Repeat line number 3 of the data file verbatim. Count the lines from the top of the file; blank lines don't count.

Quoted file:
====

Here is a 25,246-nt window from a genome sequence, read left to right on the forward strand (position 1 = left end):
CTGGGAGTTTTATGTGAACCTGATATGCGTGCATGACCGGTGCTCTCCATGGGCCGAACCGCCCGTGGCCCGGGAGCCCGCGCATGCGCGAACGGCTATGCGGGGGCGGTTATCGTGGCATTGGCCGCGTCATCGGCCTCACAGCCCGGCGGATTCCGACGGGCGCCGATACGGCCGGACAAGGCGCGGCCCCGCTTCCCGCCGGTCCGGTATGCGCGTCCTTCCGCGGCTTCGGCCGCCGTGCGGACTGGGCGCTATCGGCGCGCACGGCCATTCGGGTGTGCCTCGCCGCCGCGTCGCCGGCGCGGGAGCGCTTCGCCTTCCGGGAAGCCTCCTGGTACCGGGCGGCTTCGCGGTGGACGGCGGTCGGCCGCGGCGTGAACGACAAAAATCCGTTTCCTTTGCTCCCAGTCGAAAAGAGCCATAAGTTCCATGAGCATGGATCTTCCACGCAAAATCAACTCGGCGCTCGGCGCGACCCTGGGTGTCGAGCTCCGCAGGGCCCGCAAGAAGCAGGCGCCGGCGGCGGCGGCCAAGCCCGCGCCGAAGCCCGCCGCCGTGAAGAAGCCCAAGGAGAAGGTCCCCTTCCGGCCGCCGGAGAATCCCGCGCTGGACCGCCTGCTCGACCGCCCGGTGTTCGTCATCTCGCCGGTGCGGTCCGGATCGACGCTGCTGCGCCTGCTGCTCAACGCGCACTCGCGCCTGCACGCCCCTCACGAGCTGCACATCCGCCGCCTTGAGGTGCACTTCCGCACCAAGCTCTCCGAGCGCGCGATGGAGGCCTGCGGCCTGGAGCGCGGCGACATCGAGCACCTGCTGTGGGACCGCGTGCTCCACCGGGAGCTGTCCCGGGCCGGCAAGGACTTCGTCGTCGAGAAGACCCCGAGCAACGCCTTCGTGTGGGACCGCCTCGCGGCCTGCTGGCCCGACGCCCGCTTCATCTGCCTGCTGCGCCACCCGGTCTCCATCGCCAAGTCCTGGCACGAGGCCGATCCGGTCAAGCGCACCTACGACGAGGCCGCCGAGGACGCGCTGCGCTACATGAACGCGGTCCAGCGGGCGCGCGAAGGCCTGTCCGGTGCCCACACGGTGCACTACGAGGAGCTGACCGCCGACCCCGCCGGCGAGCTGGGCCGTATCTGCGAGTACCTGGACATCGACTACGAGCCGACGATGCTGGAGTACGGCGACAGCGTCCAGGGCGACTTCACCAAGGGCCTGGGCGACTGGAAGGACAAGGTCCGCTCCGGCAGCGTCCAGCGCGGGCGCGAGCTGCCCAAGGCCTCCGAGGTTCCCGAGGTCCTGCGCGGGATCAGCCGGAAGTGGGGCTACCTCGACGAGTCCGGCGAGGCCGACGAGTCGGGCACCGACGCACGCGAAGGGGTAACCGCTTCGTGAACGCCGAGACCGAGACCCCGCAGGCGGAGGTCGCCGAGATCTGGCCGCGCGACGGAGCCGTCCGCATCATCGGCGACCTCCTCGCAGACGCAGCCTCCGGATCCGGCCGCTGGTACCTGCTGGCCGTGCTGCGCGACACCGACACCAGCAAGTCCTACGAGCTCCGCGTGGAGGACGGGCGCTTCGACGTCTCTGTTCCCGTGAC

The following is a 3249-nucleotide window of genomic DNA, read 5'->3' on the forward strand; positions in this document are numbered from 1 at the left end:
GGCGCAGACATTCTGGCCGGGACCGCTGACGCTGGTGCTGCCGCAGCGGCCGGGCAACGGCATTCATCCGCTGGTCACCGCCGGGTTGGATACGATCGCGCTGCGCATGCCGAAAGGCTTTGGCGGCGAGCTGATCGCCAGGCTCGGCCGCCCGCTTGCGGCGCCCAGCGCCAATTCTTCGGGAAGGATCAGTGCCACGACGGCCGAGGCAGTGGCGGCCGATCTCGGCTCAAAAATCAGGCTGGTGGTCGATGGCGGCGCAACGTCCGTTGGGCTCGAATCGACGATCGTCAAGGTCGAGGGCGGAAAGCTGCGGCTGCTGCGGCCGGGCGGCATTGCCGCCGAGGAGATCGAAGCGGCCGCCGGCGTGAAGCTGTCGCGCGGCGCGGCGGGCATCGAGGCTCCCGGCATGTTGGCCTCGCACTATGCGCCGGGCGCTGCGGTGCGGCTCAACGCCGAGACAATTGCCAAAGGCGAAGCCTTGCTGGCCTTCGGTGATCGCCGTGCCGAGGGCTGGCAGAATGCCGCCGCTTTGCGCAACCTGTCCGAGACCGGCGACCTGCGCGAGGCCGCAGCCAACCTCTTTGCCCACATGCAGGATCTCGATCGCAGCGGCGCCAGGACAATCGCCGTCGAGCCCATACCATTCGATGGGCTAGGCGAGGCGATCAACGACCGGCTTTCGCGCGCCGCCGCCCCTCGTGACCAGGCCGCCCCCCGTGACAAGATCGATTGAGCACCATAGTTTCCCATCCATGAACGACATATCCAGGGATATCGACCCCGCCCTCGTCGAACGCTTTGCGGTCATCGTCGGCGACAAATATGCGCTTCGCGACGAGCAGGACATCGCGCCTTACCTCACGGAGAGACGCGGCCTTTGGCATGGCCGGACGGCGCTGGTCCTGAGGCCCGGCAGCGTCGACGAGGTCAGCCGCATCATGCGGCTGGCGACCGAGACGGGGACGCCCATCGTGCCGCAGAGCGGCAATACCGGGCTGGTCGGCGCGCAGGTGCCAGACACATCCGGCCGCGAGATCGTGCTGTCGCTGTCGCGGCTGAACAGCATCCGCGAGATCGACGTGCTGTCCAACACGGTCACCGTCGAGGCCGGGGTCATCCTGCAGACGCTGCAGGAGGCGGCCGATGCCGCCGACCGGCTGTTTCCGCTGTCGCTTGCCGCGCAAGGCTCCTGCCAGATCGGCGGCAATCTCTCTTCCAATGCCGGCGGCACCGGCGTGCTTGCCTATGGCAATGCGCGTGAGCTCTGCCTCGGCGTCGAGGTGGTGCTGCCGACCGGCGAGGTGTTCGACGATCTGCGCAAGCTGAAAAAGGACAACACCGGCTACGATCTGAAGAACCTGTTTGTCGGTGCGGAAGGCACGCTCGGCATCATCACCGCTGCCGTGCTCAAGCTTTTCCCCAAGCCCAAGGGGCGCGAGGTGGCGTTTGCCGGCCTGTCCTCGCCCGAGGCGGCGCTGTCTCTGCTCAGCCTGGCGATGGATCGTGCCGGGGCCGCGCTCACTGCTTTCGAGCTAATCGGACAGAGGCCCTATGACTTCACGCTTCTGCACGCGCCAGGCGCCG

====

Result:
The following is a 3249-nucleotide window of genomic DNA, read 5'->3' on the forward strand; positions in this document are numbered from 1 at the left end: